At the end of this brief prayer, Stephanie’s body went limp and collapsed into my arms. The voice was hers once again. I held her while for about ten minutes while she sobbed and trembled before regaining enough composure to talk. She was aware of everything that had happened. She had heard Ben speaking with her vocal cords but had been unable to stop him. She had felt him occupying her body, but she had been powerless to stop him.
The boy who owned the Ouija Board broke it across his knee and threw it in the trash. I helped Stephanie stand up and took her outside for a walk, holding her steady like escorting a drunken friend. It was misting rain with near-freezing temperature, but I thought the walk would help her. We walked back and forth in front of the dorm briefly and then returned to the lobby. Her crying had ceased and she was shaken but seemed rational. The crisis was over. My guest and I returned to my home soon thereafter.
A couple of weeks later, I encountered Stephanie in McDonalds. I smiled and spoke to her and asked how she was doing. She had no idea who I was. Other students told me a few days later that Ben had been returning off and on and that Stephanie had become mentally disturbed and had left school.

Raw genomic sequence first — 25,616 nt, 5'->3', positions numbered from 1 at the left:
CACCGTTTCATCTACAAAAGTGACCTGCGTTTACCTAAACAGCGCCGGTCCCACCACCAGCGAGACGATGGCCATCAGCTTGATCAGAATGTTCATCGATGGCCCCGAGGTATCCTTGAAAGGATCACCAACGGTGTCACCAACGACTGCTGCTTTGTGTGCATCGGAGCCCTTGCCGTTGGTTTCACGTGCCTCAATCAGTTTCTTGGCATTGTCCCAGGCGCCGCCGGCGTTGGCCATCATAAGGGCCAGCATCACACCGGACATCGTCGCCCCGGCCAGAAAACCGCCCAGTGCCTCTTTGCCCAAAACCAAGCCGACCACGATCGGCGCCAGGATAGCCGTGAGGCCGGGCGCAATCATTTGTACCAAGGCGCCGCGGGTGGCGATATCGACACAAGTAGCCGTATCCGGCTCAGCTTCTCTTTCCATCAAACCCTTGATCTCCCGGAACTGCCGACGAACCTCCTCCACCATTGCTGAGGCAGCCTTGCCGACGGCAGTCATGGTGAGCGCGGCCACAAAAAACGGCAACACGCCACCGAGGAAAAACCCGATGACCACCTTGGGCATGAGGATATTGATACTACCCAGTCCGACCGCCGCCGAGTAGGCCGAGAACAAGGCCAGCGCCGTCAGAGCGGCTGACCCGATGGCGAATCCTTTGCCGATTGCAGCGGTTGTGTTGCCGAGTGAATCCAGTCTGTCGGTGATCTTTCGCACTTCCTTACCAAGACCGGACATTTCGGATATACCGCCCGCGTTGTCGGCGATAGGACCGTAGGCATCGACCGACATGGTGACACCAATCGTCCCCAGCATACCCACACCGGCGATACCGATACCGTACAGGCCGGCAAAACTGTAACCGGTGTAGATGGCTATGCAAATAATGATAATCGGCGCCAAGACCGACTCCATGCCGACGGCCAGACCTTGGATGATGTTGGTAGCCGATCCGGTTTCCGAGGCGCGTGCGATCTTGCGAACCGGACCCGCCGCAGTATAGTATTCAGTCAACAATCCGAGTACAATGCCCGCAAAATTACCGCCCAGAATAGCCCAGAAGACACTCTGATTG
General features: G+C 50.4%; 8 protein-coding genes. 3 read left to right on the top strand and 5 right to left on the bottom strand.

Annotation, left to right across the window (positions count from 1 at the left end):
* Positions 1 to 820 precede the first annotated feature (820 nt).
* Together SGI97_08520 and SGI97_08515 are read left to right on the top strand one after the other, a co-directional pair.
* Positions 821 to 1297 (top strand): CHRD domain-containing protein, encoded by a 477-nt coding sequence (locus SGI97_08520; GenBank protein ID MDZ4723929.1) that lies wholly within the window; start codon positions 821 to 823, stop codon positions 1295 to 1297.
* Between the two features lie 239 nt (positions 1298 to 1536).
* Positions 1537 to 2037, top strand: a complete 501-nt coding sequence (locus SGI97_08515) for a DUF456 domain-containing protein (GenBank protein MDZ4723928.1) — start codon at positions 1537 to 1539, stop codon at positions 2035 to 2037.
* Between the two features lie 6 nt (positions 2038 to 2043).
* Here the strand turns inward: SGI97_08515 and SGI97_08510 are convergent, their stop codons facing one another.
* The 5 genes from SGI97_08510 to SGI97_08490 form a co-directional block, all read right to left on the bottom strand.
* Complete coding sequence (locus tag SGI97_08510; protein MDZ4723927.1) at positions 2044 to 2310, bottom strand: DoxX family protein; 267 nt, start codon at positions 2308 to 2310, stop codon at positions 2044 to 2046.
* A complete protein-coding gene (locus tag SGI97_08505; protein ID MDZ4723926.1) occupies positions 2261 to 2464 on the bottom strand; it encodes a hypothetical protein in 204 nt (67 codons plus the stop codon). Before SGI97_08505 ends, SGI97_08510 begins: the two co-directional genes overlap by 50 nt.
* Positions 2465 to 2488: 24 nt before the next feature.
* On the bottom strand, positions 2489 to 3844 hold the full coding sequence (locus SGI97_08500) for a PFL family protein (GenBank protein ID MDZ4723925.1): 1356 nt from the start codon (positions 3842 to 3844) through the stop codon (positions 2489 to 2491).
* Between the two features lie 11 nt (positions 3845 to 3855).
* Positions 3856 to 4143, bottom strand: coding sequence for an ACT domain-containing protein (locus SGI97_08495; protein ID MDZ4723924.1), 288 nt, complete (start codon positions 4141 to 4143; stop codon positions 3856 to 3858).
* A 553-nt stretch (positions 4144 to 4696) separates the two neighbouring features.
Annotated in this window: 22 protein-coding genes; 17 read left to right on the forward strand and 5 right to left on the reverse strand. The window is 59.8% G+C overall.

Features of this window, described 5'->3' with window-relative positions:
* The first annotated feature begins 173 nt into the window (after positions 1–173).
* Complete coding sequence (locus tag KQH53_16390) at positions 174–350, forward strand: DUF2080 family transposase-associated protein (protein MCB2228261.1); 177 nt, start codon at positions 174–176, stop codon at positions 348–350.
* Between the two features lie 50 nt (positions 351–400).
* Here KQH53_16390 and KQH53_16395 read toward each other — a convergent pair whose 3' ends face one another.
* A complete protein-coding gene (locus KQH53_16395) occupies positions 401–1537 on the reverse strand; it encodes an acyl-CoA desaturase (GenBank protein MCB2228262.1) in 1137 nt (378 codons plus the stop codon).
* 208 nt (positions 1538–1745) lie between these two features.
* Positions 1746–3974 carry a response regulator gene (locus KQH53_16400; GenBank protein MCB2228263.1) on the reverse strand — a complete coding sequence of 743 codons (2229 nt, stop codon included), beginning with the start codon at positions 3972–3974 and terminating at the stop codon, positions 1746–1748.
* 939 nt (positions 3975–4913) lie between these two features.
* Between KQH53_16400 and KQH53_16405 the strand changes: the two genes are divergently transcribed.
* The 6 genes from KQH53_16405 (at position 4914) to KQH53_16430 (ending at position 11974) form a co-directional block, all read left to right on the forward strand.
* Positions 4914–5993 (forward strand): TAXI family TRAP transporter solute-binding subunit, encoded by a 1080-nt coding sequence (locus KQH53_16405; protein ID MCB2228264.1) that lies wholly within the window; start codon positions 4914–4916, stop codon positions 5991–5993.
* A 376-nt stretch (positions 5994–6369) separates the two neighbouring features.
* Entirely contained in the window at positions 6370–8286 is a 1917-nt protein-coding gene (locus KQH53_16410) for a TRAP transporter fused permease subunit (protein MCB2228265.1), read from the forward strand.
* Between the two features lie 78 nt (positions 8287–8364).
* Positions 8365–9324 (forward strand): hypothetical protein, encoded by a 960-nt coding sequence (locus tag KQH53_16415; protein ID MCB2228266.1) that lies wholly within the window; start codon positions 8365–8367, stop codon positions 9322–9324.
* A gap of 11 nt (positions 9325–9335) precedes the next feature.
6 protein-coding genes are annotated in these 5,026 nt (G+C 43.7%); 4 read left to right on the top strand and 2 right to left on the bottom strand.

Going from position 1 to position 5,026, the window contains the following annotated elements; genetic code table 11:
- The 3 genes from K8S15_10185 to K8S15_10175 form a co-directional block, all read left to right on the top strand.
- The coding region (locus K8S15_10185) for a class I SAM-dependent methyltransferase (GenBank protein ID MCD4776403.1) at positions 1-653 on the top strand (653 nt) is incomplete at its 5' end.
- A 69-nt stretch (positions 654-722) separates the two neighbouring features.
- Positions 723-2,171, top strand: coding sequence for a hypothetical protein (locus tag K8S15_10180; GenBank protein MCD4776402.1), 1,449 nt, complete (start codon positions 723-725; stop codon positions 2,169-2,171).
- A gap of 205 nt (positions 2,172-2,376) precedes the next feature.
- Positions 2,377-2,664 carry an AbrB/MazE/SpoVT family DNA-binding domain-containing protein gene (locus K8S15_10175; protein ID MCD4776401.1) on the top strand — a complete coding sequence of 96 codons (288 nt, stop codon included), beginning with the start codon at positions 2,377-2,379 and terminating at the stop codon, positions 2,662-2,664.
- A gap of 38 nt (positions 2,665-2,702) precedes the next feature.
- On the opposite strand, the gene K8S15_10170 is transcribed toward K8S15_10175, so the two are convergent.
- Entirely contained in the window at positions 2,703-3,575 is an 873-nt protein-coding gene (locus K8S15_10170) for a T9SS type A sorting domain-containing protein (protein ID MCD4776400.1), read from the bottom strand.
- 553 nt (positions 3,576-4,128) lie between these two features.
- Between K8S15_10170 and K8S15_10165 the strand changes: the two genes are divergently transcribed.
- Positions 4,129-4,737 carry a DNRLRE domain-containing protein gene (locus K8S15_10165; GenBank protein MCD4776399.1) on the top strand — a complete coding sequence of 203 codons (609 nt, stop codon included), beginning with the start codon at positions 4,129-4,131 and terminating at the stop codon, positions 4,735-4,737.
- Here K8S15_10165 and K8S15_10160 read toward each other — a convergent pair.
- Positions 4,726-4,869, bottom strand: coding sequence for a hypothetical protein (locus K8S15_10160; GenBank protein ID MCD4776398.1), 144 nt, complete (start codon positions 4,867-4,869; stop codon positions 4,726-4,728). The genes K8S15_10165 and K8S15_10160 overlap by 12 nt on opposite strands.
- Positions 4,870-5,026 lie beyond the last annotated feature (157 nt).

One final note about Ouija Boards. I learned of two girls at another university who had been playing with a board and had apparently become possessed. They wound up in the psychiatric unit of a hospital. Another lady told of their own experiences when the pointer moved of its own volition without anyone touching it.
Any efforts toward contacting spirits without the sanction and protection of God’s Spirits are dangerous indeed, whether they are by Ouija Boards or by any other means. A participant in any such attempts risks having a spirit become attached to him that he cannot get rid of.
Confirmations #7, Missing Distance
The conference on metaphysical and paranormal experiences was scheduled to start on Saturday morning at Austin, Texas, a full 500-mile drive from my home. It was not possible to depart on the trip until I finished teaching a class at noon on Friday, so my wife and I knew we were going to have to push it pretty hard to get to Austin that night. We left as soon as possible after the class ended and drove as fast as the law allowed.